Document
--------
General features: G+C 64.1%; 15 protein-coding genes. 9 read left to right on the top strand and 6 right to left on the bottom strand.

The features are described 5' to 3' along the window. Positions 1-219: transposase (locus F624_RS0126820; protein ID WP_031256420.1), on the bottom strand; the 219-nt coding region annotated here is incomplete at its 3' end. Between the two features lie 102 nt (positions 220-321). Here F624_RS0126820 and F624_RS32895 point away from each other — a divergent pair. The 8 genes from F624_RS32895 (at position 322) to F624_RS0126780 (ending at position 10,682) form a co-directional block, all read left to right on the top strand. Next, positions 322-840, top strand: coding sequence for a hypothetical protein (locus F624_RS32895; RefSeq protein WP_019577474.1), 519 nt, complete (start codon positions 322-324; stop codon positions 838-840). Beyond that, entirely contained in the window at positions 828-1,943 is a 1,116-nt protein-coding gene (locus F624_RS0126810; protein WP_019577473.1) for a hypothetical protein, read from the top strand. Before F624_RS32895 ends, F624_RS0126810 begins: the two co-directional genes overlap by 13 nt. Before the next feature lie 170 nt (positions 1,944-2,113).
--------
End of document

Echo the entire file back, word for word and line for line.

General features: G+C 64.1%; 15 protein-coding genes. 9 read left to right on the top strand and 6 right to left on the bottom strand.

The features are described 5' to 3' along the window. Positions 1-219: transposase (locus F624_RS0126820; protein ID WP_031256420.1), on the bottom strand; the 219-nt coding region annotated here is incomplete at its 3' end. Between the two features lie 102 nt (positions 220-321). Here F624_RS0126820 and F624_RS32895 point away from each other — a divergent pair. The 8 genes from F624_RS32895 (at position 322) to F624_RS0126780 (ending at position 10,682) form a co-directional block, all read left to right on the top strand. Next, positions 322-840, top strand: coding sequence for a hypothetical protein (locus F624_RS32895; RefSeq protein WP_019577474.1), 519 nt, complete (start codon positions 322-324; stop codon positions 838-840). Beyond that, entirely contained in the window at positions 828-1,943 is a 1,116-nt protein-coding gene (locus F624_RS0126810; protein WP_019577473.1) for a hypothetical protein, read from the top strand. Before F624_RS32895 ends, F624_RS0126810 begins: the two co-directional genes overlap by 13 nt. Before the next feature lie 170 nt (positions 1,944-2,113).